This session proposes a comprehensive approach to workforce development in cell processing labs, which includes obtaining the internationally recognized AABB Certified Advanced Biotherapies Professional (CABP) credential. The credential covers seven critical domains in the cell processing field, including biotherapies in patient care, operations and equipment, quality systems, and regulatory environments. Obtaining this certification is crucial to enhancing employees' skills and knowledge in cell processing labs and demonstrating their commitment to the field. Training and Education Need Assessment: The first step in our workforce development plan is to comprehensively analyze the skills and knowledge required in cell processing labs. This analysis will identify areas for improvement and help us to tailor training and education programs to the specific needs of the cell processing field. Development and implementation of Training and Education Programs: Based on the results of our needs assessment, we will develop a range of educational tools and activities, including workshops, online courses, and conferences, to provide targeted training and education programs for employees in cell processing labs. Emphasis will be placed on hands-on training and practical real-world experience, with goals of enhancing skills, knowledge, and access to the latest knowledge and technology. Monitoring and Evaluation: With the scope of the CABP syllabus, regular assessments will be conducted to measure the effectiveness of the training and education programs and identify areas for continual improvement. This will help us refine our approach and ensure that our workforce development plan remains relevant and up-to-date to attract and retain an adequate workforce. This education session provides a comprehensive approach to workforce development in cell processing labs, which highlights the critical role of the AABB CABP credential, leading to increased efficiency and productivity.
Currently, six FDA-approved CAR-T cell therapies are available to patients, and at least two gene therapies for the treatment of rare and prevalent conditions. There are more than 2000 Cell & Gene Therapy (CGT) clinical trials worldwide, with 200 in Phase III, of which as many as 20 could be approved by 2025. For now, manufacturing most CGT drugs depends on the support of qualified academic medical centers, from collecting starting material by apheresis programs to handling, storing, and dispensing by specialized cell processing facilities. As manufacturing of new CGT grows exponentially, clinical centers are being asked, on top of already limited resources, to handle numerous protocols from multiple providers with different processes, documentation, data management systems, and requirements. Moving this number of new CGT drugs from clinical trials to commercialization is beyond the current capability of academic medical programs. This session will review the role of medical centers in the manufacturing of advanced CGT. It will describe the specific challenges faced by cell therapy collection and processing facilities with the increased number of available therapies. Practical solutions, such as using uniform procedures for onboarding and centralization of the oversight of CGT will be presented. We will discuss the need for collaboration with manufacturers and regulatory agencies for the standardization and harmonization of CGT manufacturing and the need for the clinical community to prepare for the approaching CGT tsunami.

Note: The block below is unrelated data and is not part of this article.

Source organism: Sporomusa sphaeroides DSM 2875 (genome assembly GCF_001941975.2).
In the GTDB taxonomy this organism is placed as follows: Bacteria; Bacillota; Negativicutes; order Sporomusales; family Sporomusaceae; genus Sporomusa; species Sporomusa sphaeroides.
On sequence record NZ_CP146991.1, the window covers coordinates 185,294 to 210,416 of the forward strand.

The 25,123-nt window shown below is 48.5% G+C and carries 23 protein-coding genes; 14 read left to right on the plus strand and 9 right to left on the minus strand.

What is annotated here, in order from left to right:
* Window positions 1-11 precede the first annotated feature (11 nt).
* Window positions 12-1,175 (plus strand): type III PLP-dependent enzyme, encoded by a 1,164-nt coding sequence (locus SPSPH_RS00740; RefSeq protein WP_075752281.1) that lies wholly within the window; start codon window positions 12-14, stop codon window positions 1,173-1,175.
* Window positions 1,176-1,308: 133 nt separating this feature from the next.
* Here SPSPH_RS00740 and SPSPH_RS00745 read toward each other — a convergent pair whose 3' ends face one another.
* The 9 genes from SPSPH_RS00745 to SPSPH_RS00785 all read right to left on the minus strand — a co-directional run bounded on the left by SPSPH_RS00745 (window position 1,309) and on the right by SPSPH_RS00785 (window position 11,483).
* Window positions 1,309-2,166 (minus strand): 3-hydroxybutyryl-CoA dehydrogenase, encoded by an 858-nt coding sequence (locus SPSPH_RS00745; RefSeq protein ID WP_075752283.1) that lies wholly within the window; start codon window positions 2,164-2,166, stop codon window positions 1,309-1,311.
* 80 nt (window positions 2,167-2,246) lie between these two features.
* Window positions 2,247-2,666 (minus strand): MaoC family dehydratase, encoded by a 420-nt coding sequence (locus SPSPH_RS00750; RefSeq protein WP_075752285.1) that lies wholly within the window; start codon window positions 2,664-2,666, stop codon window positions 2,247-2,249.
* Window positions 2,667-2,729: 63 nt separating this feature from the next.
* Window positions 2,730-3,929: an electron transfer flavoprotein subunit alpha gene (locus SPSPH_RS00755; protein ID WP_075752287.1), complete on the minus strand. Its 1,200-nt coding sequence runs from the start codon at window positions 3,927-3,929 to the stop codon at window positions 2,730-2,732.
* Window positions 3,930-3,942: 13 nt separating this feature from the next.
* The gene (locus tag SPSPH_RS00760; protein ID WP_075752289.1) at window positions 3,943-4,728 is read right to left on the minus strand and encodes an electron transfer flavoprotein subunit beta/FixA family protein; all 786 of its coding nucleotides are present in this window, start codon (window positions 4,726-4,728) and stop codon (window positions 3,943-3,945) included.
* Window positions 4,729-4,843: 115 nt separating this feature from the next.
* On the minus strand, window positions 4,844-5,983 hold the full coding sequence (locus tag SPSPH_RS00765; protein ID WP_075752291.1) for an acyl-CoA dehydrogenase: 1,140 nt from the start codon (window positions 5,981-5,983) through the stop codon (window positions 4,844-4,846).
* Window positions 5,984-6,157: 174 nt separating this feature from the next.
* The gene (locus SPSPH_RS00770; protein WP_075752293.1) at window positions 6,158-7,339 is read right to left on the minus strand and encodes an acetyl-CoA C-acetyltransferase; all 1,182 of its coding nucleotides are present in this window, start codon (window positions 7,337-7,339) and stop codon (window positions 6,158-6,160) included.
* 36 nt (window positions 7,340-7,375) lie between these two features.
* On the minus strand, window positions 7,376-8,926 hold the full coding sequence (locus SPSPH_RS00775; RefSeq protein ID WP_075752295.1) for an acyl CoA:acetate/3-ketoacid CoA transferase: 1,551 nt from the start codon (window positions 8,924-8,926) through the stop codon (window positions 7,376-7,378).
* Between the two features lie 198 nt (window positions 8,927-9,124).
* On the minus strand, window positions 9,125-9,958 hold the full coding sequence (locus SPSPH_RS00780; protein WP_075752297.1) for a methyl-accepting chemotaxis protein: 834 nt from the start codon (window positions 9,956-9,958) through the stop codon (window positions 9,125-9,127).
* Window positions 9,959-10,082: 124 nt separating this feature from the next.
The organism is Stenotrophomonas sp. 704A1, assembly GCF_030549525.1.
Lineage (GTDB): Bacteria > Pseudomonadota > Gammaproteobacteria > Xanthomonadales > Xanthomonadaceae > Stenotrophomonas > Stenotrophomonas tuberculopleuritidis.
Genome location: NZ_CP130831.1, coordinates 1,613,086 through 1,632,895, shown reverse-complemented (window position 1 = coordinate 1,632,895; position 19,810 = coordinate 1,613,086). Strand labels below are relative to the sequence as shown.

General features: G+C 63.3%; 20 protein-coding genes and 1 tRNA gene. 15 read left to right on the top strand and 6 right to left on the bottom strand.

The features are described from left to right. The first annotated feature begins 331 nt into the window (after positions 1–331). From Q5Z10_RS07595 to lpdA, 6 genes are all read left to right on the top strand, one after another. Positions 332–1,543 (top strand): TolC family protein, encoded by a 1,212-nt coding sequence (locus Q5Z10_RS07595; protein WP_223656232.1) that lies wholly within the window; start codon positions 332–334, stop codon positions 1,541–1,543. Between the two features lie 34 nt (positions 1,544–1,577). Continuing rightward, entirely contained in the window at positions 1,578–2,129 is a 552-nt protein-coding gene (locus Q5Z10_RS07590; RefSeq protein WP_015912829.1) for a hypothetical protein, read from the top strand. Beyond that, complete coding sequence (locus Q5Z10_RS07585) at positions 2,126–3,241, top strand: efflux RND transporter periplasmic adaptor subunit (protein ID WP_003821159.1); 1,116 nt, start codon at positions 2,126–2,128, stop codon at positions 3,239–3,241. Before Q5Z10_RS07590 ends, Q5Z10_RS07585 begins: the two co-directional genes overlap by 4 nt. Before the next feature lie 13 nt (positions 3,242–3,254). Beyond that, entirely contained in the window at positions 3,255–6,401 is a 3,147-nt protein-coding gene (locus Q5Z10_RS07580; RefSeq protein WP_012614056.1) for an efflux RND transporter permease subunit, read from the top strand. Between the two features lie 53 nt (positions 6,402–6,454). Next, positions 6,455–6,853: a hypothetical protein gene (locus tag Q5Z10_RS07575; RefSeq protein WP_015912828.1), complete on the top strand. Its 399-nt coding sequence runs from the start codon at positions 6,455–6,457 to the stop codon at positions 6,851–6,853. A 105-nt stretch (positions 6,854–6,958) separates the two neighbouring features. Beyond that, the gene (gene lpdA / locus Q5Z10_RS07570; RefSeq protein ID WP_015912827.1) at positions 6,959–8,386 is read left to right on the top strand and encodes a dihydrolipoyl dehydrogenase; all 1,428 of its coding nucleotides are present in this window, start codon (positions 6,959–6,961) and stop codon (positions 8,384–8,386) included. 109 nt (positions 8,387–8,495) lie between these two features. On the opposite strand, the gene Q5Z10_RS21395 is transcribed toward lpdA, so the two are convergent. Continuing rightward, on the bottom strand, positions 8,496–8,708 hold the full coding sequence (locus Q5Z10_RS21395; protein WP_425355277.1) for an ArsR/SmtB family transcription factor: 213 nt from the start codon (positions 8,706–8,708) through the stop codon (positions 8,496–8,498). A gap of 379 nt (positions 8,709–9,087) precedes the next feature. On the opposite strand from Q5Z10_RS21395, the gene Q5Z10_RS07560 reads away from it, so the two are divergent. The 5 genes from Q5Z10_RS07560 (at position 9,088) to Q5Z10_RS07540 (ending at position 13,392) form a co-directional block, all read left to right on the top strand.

Blood banking and product safety testing has evolved over decades to ensure safe products and maximize testing efficiency. Innovations in the space have allowed for qualitative analysis of products and faster analytical processes based on scientific and technical discoveries. The Advanced Therapies development space is newly emerging, with very few licensed products, all in a narrow range of classes. In recent years, we have seen products stall at the licensure finish line because of an inadequate set of characterization and potency assays. In this space, 80% of the questions related to licensure filings are related to the CMC section – production and analytical variables. As the range of product types expands, the complexity of these analytics and the potential roadblocks to product licensure can only be expected to increase. These analytical development and testing challenges affect developers of Advanced Therapies throughout the development and production cycle – first starting materials, moving through in-process testing, and finally, focusing on finished product testing. Further, multiple levels of testing are required, including safety, quality, identity, purity & potency, with potency being especially challenging. This session will cover the critical burden of analytical development and testing in alleviating roadblocks to the licensure and commercialization of Advanced Therapy products. It will also look at the value of a strong analytical partner throughout development and production. Topics covered will include the importance of early analytical development, criticality of potency assays, description of newly developed flexible potency assay platforms, qualification of traditional donor screening assays for use in cell therapy safety testing, impact of a robust analytical development plan on successful licensure discussions with regulators and insights into possible future analytical requirements for cell and gene therapy products.
The Emily Cooley Memorial Award & Lectureship began as a lectureship in 1963 and was designated as a Memorial Award in 1983. The award recognizes an individual who has demonstrated teaching ability and has made a major contribution to the field of transfusion medicine or biotherapies. The 2023 Emily Cooley Memorial Award will be presented to Thomas Spitzer, MD